63. 63. What can be drawn from this survey is that the ‗Like‘ activity is basically a way toexpress interests in a brand no matter what the underlying motivations are.Participants who ‗Like‘ a fan page, therefore, can be categorized as targets accordingto the loyalty ladder by Mcdonald and Christopher (2003). Also, the author believesthat it is very likely that some of these targets might want to obtain more informationfrom the brand. Hence, they are becoming prospects. For those who describedthemselves as current customers; either first-time or ex-customers, the author wouldlike to identify them as buyers.Having looked back at the literature review, those three aforementioned rungs of theloyalty ladder are listed under ‘customer catching‘ stage. This has proven that ‗Like‘is now highly effective at a level of customer acquisition. So far, there is no guaranteethat this ‗Like‘ effect will last in the long-run. As a result of this analysis, the authorcomes to the conclusion that the ‗Like‘ activity on Facebook is only the verybeginning of brand relationship.To support the analysis, Laosinchai (2011), ELCA‘s brand general manager said that―Facebook can serve as another good relationship building tool as it has a lot offeatures that fits in with CRM. However, from my experience with this social mediatool, I would say that it is still at an infant stage and currently works best at acquiringcustomers. To claim that it helps instill a sense of brand loyalty is just too early.‖To briefly conclude, the amount of fans does not determine success. What tells usabout people who ‗Like‘ a fan page is that they implicitly signify their interest andwillingness to engage with future brand‘s communications. Nevertheless, to ensure 52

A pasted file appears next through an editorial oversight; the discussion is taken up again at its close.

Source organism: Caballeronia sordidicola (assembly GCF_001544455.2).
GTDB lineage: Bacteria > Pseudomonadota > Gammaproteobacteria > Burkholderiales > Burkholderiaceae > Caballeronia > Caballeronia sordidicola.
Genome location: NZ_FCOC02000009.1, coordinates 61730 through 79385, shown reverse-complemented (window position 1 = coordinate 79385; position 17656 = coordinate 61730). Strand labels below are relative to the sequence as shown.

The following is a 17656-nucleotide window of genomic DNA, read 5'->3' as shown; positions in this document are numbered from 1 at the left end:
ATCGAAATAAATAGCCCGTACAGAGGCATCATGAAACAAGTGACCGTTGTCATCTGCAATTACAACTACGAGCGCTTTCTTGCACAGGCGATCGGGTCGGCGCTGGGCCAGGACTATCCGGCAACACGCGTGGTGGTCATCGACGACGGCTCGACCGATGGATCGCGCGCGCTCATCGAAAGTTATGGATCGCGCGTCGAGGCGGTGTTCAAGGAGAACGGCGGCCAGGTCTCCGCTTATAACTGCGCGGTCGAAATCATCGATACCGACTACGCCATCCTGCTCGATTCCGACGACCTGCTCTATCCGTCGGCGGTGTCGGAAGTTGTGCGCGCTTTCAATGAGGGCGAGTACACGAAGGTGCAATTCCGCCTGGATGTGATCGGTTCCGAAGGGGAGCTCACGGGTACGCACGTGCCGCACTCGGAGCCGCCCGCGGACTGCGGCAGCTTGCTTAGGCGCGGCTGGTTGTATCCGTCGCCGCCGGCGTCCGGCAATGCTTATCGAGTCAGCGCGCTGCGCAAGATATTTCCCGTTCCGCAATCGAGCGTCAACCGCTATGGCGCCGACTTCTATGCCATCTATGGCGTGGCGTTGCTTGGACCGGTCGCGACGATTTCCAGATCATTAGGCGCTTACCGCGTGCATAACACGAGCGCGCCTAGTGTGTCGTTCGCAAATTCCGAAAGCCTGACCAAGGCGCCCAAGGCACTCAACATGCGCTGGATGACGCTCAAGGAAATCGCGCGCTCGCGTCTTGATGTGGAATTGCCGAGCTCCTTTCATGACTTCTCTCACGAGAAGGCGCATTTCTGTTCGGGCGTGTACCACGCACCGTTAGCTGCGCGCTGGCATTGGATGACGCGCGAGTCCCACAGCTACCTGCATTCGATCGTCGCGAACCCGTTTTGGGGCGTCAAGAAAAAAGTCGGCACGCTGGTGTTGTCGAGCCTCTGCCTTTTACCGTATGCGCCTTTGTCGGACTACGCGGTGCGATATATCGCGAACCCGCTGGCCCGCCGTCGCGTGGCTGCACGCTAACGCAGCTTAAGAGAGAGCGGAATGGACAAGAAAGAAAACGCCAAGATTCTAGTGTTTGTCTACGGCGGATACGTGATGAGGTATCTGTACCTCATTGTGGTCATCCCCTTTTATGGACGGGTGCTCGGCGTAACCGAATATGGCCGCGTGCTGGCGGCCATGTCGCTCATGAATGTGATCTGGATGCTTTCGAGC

64. 64. that this relationship will last, it all depends on how effective companies utilize thismedia channel. The subsequent section will further explore whether there is anopportunity for brands to use Facebook as a medium to foster a deeper customerrelationship. 4.3) Could Facebook help turning ‘Like’ to ‘Love’ ?If ‗Like‘ is the beginning of brand relationship, what should companies do to ensurethat this relationship will be long-lasting? This section will find out whether Facebookexperience could help increase customer loyalty. Referring to the notion of loyalty,the author will base all assumptions on the two-dimensional approach, proposed byDay (1969), that a loyal consumer is the one who will keep repeatedly purchase thebrand and that behaviour must be accompanied by deeply held positive feelings.The recent study pointed out that customers think more positively about companies,where social media tool is in use (Universal Mccann International, 2008). However, itis still a subject of concern whether that positive attitude would affect consumerpurchasing behaviour. Figure 8.0 demonstrates that approximately 97% of peoplewho have experienced with a certain brand online are likely to make a purchase withthat brand. A recent survey from Wibbels (2011) on ‗What happens when peoplefollow a brand?‘ confirms that online brand engagement has strongly influencedpeople‘s buying decision. Over 40% said that they usually consider the brand whenin the market for product or even buy products from the brand. Besides, an increasein sales, it also drives recommendations. About 40% of fans said that they usuallyrecommend the brand to others (See Appendix 6). 53